Nursing professors view assignments that ask students to track their daily diet as a critical tool to teach nutrition. But some students worry the practice will trigger disordered eating.
As part of NURS 065, Fundamentals of Nutrition, students are required to record their calories, fat intake, food intake, and general nutrition using a diet-tracking app. Students are also asked to analyze and reflect on their eating habits as part of the assignment. NURS 112, Nutrition: Science & Applications, a course intended for non-Nursing students, also assigns a similar project.
NURS 065 professor Monique Dowd said the assignment's aim is to help students better understand and reflect on their personal health. However, she also said concerned students may complete a personalized, alternative assignment, that can range from analyzing case studies to studying nutritional trends that lead to chronic diseases.
“The main purpose [of the project] is to give an opportunity to explore [students'] eating habits, and the outcome is hopefully that they will be able to analyze and improve their diet,” Dowd said.
College sophomore Marlies Jongens, who took NURS 112 in spring 2019 and completed a calorie-tracking assignment, said the project felt “too personal” and "unnecessary."
“I had to tell people that I didn’t really know like what exactly I was eating, [which is] just kind of weird,” Jongens said.
College junior Christina Miranda is the president of Penn's chapter of the national eating-disorder awareness and advocacy group, Project HEAL. She said the nursing assignments can be “triggering” for students who are recovering from eating disorders and those who are prone to them.
“This assignment would be like asking a recovering alcoholic or a person with a genetic predisposition to alcoholism [to] go home a binge drink every day for a week,” Miranda said.
Miranda said many eating disorders like anorexia are characterized by obsessive, controlling behaviors, like recording calorie intake and burn. Though Miranda has not taken the course herself, she said students with eating disorders have recently reached out to her with their concerns about the exercise.
“[The assignment] could trigger an eating disorder for someone who may be in a high stress state or genetically predisposed,” Miranda said.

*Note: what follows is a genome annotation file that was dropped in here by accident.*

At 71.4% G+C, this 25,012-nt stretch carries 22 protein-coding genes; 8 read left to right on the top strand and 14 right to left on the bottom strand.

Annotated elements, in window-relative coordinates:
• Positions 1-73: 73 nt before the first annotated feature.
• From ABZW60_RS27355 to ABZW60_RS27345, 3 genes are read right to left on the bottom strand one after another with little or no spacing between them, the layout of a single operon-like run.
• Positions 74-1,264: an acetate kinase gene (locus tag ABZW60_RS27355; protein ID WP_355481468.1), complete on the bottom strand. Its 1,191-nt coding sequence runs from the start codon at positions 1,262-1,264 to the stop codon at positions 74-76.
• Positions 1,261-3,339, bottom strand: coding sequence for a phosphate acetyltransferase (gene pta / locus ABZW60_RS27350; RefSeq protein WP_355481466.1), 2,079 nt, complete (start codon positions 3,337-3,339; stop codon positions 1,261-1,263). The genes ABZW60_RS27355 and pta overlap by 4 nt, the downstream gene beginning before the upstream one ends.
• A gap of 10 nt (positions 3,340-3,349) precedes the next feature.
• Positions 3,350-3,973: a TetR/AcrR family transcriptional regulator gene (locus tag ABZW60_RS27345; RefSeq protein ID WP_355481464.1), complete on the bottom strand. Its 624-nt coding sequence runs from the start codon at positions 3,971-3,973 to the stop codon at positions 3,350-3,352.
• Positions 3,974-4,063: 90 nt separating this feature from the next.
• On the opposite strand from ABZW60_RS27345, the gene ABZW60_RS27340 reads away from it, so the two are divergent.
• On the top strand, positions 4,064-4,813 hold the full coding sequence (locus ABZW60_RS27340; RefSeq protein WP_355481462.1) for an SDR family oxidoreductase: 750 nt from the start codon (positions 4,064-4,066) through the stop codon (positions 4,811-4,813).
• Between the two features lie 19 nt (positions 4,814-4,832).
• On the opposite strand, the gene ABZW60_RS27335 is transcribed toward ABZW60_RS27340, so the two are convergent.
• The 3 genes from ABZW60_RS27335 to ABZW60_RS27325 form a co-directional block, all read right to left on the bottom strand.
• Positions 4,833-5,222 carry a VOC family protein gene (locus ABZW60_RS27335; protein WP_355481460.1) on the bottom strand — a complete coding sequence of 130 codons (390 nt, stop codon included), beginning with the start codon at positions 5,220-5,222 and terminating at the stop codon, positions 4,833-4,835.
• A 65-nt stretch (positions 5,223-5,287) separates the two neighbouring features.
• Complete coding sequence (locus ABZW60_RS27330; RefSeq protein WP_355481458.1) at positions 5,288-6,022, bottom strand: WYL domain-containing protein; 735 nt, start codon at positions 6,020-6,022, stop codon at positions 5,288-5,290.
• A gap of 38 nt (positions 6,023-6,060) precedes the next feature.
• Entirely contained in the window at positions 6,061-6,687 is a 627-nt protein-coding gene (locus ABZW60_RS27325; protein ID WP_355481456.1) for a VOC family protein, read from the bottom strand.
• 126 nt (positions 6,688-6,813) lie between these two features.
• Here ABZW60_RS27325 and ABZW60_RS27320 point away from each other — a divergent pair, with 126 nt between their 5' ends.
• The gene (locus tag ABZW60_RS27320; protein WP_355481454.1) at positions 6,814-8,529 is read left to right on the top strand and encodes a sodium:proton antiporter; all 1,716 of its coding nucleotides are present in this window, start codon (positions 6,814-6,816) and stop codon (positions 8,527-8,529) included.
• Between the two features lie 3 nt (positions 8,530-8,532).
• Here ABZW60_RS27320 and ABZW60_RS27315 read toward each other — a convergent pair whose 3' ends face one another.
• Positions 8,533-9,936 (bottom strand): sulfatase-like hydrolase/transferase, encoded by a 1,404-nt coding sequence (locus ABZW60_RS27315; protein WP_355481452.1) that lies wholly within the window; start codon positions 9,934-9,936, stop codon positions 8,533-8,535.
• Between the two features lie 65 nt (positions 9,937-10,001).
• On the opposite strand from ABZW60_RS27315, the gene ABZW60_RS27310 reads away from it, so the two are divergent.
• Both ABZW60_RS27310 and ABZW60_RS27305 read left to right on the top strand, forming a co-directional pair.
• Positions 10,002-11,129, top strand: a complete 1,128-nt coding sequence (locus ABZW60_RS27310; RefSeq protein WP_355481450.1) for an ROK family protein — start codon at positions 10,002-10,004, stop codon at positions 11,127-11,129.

Miranda said an alternative option should become a more accessible and solidified part of the assignment.
“[The alternate assignment is] something that the students would have to personally request from her,” Miranda added. “It wasn't given as a choice, like, 'you have this option of an assignment or a different one,' and you choose one or the other.”
Nursing senior Naomi Shapiro, who took NURS 065 in spring 2016, said she enjoyed learning more about her own eating habits during the assignment, but understands why some students might be concerned.
Nursing and Wharton first year Yujiao Qiu, who is currently taking NURS 065, said she was not concerned about the assignment personally, but said it is important to be mindful of others that might have suffered from eating disorders.
"I don't personally know anyone with an eating disorder but I do think it is a very important thing for nurses to take into consideration," Qiu said. "Especially because I think body image will be a concern for a lot of people, especially girls."
Dowd said many students have requested and completed alternative assignments in the past, and she feels she makes such options well-known to her students.
“I have a written announcement in my Canvas [page] that anyone uncomfortable with this project for any reason [can] email me and we can design an individualized project,” Dowd said.
Nursing professor Bart De Jonghe, who teaches NURS 112, said he also offers alternatives to students who are uncomfortable with recording their diet, but stressed that the assignment is very common in introductory nutrition courses in universities around the country.
Dowd and De Jonghe both said they do not require students to explain why they want an alternative version of the project, and they encourage students who feel uncomfortable with the assignment to communicate with them.
Other Nursing students value the personalized aspect of the original assignment.
Nursing junior Linda Chan, who took NURS 065 in spring 2019, said the project made her realize her own unhealthy eating habits and encouraged her to take steps to change them.
“As a Nursing student, I should be healthier, and I should be a certain example for others as to what my meal should look like,” Chan said. "I was definitely not reaching that [healthy] expectation that most people have.”
Nursing senior Gabrielle Ramos, who took NURS 065 in spring 2017 and completed the original assignment, said Dowd is very approachable and understanding, and thinks students are usually comfortable reaching out to her with their concerns.
“She's kind of like a mom, who also is a great teacher,” Ramos said. “I, myself, have had to reach out to her with extenuating circumstances and other classes.”
Nursing senior Monica Aber, who took NURS 065 in spring 2018, agrees with Ramos, and said Dowd is very empathetic. Aber added that she did not feel stress in the class to conform to a specific diet, only to gain a better understanding of healthy nutrition.
"There's never pressure on what is super healthy and what you shouldn't be eating," Aber said.
Ramos said the assignment helped her achieve professional goals as a nurse, such as bringing a more personal experience to patients struggling with nutrition or weight loss.
“One of our main roles [as a nurse] is to be a teacher at the bedside,” Ramos said. “If you're telling your patient to eat healthier, or to work on certain goals, I think [knowing] what your own diet is and seeing it on paper is just helpful.”